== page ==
Proteomic?
   

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Proteomic?

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  • Proteomics and equine health

 
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    09-30-2009, 01:27 PM
  #1
Trained
Proteomic?

Well, we believe Nelson has been infected with the Proteomic Equine Infection.

Last night, I headed out to the barn to blanket Nelson since it has been quite cold here as of late, and raining - and temps getting to 30 at night.

I got to the barn, said my hello's to people as we pass by, and got to Boo's stall. I looked at him, and instantly felt that something was wrong.

I opened up the stall door to say hi, and haltered him and brought him out into the isle way.

The moment I touched him, he was quite warm. His eyes were glazed and was not that responsive to me being there *as usual he is perky and talking*

I checked his gums. They were white. I did a skin test, it was normal. I temped him - not good. It was 103.7. I listened to his belly, there were normal gurlging sounds. I looked in his stall for poop - there was none. I checked his stall for urine, thankfully there was that.

I noticed his grain bucket was full. He never touched his feed. Very off. So I instantly ran and got the BO and she came and looked him over, we temped him again, this time it was 101.7.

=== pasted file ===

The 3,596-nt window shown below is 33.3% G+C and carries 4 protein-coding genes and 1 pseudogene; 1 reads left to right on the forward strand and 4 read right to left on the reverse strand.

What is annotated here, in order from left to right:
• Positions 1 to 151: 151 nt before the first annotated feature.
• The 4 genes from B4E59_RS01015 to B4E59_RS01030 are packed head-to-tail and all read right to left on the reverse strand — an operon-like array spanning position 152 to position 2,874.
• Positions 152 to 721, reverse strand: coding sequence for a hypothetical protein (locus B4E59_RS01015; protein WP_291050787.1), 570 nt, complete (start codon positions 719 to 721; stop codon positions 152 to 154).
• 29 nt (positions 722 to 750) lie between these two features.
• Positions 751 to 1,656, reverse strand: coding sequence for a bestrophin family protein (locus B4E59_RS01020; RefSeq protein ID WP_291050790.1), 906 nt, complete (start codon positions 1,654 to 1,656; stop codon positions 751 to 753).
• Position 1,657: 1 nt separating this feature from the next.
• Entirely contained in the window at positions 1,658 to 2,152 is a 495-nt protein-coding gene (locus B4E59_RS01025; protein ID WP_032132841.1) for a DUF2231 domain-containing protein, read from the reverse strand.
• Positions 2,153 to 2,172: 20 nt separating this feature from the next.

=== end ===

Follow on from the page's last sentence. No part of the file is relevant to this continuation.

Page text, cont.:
I called my vet and he said to give him Banamine asap - so I did. I gave him a full 10cc dose. Within 15 minutes, he started to act perky again. Pacing in his stall. Pooping. Talking, and wanting to eat.

So my vet got out there and did a full body exam. Heart rate was abnormal. Temp was still quite high. Skin test was good, gums started to get color.

He drew blood and explained that he believes it is the Proteomic Equine Infection. I said "but he got vaccinated" and he said that doesn't matter.

The vaccination does not prevent Proteomic, it just minimizes it when and if your horse contracts it. If he didn't get his Proteomic, the results are not good, if you know what I mean.

So thankfully we caught it right away. Nelson got 3 large seringes full of an antibiodic, and is on the same dosage for 3 days *today is his second*

He is on stall rest, normal feed & water. But he is getting 3cc's of Banamine 3x a day, plus his antibiodics. We are keeping a close eye for lamanitus *that is a result of the infection* and on his stool *extreme diarreah is a result of the infection*

So - here's hoping.

Today his temp was back to normal 98.3 and his eyes are bright again and he is acting like his normal self. He is being walked 4x a day, and I had to get standing wraps on him to prevent stocking up.

I am blessed that we are in a very educated and very capeable equestrian facility where the barn aids are taking care of him while I am at work all day. I keep getting phone calls to give me updates on him, I wont beable to go out to see him until the evening *I get out at 5:00pm*

My vet is sending a stool sample and blood work in to be tested to see exactly what it is that Nelson has contracted.
     
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    09-30-2009, 01:33 PM
  #2
Foal
Poor Nelson!
     
    09-30-2009, 02:31 PM
  #3
Trained
I know it